Photographs by Anthony Carboni.
Marlon Brando as “The Wild One.” Steve McQueen’s “The Great Escape.” Lawrence crashing after Arabia.
Few vehicles command the sleek danger and power, the romantic rebellion and freedom of the motorcycle. A status symbol in WAG country — where a bike from Hudson Valley Motorcycles in Ossining, the only Ducati retailer in Westchester County, was recently displayed at The Westchester in White Plains — the motorcycle has a more functional purpose in Asia, where cars and gas are more expensive. (More than half of bikes can be found in Asian locales like Jakarta, where girls in too-short skirts cling to the waists of their guys as they careen around traffic circles on motorcycles and mopeds.)
The motorbike — which had its birth in the second half of the 19th century — quickly found a utilitarian calling, carrying messengers to and from the front, along with military police, during World War I. Film buffs will remember the moment at the end of “Lawrence of Arabia” (1962) when one such motorcyclist whizzes by the British leader of the Arab revolt against the Turks as he heads back to England, foreshadowing his death there in 1935 after he swerved his Brough Superior SS100 to avoid two boys on bicycles near his cottage in Dorset and was thrown over the handlebars. Eighty years later, motorcycles remain dangerous, accounting for 37 times more fatalities than cars in the U.S. alone.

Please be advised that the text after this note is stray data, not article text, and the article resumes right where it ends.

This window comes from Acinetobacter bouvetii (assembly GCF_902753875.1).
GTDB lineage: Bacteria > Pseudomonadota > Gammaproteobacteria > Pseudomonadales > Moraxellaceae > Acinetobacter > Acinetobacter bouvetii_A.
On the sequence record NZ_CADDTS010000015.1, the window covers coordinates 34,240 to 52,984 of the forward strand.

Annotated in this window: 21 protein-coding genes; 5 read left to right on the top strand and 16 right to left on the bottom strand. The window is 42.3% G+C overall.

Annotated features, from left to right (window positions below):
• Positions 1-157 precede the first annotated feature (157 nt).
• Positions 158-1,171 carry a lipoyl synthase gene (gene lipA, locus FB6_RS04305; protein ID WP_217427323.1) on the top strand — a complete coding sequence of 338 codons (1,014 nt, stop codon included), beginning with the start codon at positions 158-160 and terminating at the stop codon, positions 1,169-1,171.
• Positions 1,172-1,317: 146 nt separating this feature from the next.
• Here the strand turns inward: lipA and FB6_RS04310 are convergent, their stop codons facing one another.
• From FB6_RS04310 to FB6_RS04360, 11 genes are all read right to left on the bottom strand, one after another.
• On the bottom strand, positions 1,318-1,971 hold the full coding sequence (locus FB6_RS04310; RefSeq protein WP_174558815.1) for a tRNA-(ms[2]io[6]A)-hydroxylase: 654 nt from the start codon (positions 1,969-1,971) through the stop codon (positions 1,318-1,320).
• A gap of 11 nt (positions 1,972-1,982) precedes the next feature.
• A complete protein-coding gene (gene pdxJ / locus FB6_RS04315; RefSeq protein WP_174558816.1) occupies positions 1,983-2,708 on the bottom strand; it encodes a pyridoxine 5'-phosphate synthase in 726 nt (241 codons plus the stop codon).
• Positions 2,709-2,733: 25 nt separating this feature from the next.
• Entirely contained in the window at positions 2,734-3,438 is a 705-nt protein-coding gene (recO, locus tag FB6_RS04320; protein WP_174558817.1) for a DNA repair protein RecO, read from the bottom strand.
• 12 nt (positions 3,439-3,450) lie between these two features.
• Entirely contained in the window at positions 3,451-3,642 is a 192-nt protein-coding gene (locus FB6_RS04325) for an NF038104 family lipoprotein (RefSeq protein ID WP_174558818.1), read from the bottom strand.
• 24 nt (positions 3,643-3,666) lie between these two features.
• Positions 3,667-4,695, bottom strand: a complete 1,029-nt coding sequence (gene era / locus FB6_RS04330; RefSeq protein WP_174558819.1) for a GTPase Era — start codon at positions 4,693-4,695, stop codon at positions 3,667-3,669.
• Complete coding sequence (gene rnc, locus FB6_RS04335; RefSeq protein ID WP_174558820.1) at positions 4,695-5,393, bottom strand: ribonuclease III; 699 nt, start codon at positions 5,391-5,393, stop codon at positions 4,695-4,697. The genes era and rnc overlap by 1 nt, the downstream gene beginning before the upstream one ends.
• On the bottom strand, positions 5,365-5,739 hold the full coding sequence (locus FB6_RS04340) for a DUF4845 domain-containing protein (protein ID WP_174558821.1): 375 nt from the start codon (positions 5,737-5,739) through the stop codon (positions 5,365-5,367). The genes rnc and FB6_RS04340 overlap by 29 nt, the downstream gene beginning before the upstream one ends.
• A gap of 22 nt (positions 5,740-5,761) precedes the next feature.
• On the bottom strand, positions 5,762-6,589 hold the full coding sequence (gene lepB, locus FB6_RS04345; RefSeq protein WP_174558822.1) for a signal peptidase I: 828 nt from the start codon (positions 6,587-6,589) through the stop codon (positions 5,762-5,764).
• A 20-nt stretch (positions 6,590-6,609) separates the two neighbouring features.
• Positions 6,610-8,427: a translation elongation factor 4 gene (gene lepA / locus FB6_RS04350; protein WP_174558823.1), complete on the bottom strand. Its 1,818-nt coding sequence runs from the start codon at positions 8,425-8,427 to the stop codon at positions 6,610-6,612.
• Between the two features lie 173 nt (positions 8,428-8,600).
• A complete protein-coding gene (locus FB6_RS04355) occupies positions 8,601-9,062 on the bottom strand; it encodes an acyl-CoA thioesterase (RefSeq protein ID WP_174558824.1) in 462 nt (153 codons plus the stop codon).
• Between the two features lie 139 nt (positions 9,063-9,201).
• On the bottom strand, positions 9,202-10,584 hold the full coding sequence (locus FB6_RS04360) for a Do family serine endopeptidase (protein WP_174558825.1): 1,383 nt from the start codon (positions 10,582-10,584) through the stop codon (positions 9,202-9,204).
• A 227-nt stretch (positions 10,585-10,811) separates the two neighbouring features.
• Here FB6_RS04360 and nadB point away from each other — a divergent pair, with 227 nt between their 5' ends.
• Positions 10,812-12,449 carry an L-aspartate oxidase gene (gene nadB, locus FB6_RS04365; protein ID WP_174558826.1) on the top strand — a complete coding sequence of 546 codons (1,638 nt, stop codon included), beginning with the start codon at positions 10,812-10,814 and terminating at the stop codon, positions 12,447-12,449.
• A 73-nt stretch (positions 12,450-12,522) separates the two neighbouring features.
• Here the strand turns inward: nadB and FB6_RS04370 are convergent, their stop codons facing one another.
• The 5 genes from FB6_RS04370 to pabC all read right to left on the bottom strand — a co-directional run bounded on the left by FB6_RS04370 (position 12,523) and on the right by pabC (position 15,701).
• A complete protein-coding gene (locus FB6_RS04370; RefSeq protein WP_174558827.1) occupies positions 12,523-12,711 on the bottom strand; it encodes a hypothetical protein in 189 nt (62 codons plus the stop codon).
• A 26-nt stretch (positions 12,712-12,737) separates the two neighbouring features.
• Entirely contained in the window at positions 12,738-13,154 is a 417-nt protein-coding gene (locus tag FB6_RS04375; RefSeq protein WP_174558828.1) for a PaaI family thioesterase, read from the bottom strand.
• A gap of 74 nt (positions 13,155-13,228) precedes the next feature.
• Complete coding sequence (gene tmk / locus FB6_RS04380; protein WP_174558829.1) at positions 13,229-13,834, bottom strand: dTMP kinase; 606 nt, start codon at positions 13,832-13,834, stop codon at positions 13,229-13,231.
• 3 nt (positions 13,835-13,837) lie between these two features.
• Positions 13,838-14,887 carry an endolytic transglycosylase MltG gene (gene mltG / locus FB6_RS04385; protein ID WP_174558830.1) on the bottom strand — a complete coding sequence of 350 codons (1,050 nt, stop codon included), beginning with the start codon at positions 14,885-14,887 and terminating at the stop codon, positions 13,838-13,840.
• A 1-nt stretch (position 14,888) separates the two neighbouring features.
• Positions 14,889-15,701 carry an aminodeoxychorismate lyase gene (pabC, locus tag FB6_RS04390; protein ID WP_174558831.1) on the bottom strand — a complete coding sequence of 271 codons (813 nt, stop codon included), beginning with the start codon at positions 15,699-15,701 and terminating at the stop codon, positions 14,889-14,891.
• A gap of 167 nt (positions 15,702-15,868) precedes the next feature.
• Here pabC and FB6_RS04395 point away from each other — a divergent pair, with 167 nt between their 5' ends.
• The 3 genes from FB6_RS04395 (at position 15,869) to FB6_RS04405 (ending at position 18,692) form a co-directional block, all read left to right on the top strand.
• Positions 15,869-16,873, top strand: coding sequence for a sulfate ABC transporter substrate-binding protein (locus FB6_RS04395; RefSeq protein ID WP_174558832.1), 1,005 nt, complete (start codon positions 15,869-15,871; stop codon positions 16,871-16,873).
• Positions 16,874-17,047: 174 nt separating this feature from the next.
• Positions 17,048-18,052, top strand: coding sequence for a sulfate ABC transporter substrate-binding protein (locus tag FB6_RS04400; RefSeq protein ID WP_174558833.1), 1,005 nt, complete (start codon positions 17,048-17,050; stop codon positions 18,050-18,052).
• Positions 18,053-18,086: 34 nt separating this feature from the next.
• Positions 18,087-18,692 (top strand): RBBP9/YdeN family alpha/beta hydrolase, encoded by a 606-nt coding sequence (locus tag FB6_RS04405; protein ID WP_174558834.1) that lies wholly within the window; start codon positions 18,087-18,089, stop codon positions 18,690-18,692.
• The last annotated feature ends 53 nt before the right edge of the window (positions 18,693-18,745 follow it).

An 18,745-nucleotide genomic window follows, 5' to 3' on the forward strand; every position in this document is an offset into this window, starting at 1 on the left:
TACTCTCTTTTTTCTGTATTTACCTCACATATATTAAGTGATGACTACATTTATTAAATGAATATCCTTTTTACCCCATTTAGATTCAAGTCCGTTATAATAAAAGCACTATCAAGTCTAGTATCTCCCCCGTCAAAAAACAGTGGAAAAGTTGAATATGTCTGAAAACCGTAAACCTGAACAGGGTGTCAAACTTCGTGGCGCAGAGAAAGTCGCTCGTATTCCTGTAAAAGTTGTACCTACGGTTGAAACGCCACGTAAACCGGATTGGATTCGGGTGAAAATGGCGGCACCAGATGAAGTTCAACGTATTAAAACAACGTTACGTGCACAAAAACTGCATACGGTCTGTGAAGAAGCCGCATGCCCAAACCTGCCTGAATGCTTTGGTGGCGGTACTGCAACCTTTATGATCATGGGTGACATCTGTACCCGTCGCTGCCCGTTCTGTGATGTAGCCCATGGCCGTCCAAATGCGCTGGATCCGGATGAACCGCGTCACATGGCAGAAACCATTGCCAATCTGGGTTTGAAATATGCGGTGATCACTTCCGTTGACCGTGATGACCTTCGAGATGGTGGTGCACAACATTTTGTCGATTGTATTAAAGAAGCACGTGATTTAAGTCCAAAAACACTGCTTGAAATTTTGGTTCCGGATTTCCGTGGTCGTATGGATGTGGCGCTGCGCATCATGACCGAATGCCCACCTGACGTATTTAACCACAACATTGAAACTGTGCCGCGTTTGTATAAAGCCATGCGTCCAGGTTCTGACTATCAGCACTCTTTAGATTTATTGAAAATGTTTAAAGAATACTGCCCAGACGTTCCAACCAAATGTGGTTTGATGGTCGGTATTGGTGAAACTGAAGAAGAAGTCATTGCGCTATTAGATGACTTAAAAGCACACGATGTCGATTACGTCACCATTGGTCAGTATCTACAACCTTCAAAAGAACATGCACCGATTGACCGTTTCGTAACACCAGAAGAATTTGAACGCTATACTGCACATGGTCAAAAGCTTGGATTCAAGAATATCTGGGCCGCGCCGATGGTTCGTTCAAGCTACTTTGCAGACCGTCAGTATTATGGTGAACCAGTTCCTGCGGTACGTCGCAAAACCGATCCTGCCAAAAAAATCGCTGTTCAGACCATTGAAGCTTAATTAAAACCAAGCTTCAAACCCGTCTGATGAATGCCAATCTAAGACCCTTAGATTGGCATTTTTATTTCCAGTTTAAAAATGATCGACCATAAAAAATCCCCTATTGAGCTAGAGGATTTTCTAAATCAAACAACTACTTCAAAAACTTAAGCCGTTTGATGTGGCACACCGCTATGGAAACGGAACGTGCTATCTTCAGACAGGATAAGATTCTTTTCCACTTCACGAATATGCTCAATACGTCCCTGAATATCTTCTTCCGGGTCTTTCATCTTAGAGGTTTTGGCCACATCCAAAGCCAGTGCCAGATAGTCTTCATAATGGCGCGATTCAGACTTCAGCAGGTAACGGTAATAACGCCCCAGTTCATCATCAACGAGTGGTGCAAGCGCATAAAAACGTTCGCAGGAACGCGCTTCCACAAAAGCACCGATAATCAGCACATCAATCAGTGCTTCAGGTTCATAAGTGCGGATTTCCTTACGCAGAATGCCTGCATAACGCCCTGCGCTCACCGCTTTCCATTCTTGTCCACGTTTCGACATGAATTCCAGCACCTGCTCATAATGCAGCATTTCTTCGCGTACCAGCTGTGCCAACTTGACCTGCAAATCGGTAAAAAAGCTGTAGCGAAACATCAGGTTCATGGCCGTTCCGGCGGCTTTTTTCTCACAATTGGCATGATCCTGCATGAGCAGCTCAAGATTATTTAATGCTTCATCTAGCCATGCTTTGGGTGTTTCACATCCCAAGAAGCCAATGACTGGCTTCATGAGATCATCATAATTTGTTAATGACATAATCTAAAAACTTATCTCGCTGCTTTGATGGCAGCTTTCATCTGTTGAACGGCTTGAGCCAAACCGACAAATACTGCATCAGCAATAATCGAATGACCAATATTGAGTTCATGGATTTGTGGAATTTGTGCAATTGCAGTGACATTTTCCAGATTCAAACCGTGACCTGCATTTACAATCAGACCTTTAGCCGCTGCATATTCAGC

But danger is part of the lure. Think of Brando and his gang blowing into town in the 1953 film “The Wild One” — his rolled-up jeans and motorcycle jacket (still the uniform of the cool iconoclast) fitting like a second skin, his cap cocked just so.
“What are you rebelling against, Johnny?” a girl asks.
“Whaddaya got?’ he snarls. Swoon.
We, too, are seduced, because we, like she, intuit that Brando’s Johnny isn’t a bad boy. He’s just misunderstood, like the doomed title character in the hit 1964 song “The Leader of the Pack.”
Despite violent incidents like the biker beating of Alexian Lien after a 2013 altercation on the Henry Hudson Parkway in Manhattan, bikers have been romanticized as a vanishing breed of American originals. They’re Steve McQueen defiant and enduring as he endlessly struggles to flee a German POW camp in “The Great Escape” (1963), which contains an iconic scene of the actor vrooming around the undulating countryside. Bikers are Peter Fonda — who played a Hells Angel in the 1966 movie “The Wild Angels” — discarding his watch, symbol of Father Time and The Man, and lighting out with Dennis Hopper in “Easy Rider” (1969), only to find tragedy waiting.
Still, we’ll never forget them, the leaders of the pack.